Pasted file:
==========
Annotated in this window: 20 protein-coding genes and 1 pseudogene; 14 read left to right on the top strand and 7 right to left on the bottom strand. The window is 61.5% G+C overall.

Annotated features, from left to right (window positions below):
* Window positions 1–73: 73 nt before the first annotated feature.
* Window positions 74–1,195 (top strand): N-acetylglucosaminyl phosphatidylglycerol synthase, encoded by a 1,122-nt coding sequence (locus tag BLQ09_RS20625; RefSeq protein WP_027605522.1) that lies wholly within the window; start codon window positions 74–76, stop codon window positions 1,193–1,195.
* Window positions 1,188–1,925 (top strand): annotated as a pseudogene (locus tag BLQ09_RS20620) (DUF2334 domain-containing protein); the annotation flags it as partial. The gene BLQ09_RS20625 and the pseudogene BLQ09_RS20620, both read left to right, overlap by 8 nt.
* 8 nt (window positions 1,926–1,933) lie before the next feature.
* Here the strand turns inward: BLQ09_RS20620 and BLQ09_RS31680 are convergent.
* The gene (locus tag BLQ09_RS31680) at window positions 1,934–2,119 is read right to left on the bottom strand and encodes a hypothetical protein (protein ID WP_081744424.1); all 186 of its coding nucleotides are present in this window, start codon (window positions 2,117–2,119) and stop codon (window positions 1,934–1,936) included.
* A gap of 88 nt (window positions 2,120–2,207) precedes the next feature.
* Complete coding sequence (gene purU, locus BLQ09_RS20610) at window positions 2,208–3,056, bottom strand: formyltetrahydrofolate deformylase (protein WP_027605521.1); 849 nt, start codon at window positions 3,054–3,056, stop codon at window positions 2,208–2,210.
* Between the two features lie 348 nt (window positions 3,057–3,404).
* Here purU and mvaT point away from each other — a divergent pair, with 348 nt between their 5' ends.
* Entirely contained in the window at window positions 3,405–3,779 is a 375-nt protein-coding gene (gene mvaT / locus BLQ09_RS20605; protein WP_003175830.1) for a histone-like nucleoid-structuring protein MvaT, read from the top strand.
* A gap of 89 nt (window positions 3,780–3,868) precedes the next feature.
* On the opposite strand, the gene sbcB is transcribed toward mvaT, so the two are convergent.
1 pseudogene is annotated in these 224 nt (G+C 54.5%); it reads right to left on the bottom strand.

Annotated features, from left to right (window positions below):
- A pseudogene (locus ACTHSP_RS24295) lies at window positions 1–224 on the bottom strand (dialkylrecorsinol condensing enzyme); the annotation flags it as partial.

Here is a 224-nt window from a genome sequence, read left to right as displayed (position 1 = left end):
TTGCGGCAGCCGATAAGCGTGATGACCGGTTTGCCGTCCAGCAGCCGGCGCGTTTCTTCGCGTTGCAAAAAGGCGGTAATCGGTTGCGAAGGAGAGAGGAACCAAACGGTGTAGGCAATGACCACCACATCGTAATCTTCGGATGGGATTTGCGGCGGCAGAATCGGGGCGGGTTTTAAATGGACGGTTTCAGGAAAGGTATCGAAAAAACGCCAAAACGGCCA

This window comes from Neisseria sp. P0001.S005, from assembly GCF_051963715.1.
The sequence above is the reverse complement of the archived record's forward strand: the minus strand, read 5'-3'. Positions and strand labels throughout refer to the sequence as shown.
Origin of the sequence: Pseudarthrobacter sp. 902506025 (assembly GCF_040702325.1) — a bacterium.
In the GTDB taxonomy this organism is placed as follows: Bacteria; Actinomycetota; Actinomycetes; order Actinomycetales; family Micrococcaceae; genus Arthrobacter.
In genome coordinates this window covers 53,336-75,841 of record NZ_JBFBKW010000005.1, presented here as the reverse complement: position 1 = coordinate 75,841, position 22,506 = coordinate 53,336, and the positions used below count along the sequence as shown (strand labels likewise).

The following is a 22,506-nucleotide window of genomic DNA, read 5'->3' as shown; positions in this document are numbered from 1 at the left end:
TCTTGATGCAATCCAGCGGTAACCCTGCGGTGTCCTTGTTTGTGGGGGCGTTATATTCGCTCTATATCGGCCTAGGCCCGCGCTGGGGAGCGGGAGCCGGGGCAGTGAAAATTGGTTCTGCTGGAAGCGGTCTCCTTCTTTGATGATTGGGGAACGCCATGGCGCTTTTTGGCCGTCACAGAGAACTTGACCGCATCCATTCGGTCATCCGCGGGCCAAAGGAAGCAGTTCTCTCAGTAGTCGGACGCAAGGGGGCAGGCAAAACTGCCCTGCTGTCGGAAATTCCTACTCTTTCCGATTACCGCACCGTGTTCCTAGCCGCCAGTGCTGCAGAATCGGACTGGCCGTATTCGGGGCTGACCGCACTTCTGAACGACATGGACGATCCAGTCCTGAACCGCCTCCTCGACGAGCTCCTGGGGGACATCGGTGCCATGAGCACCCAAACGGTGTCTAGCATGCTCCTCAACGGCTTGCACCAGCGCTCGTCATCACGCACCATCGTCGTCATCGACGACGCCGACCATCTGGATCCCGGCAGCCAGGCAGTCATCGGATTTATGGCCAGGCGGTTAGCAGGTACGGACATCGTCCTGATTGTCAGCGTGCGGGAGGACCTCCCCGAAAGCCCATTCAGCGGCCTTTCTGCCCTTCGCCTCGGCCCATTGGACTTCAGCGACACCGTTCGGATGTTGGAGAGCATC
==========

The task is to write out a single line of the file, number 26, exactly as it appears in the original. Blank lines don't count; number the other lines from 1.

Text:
The following is a 22,506-nucleotide window of genomic DNA, read 5'->3' as shown; positions in this document are numbered from 1 at the left end: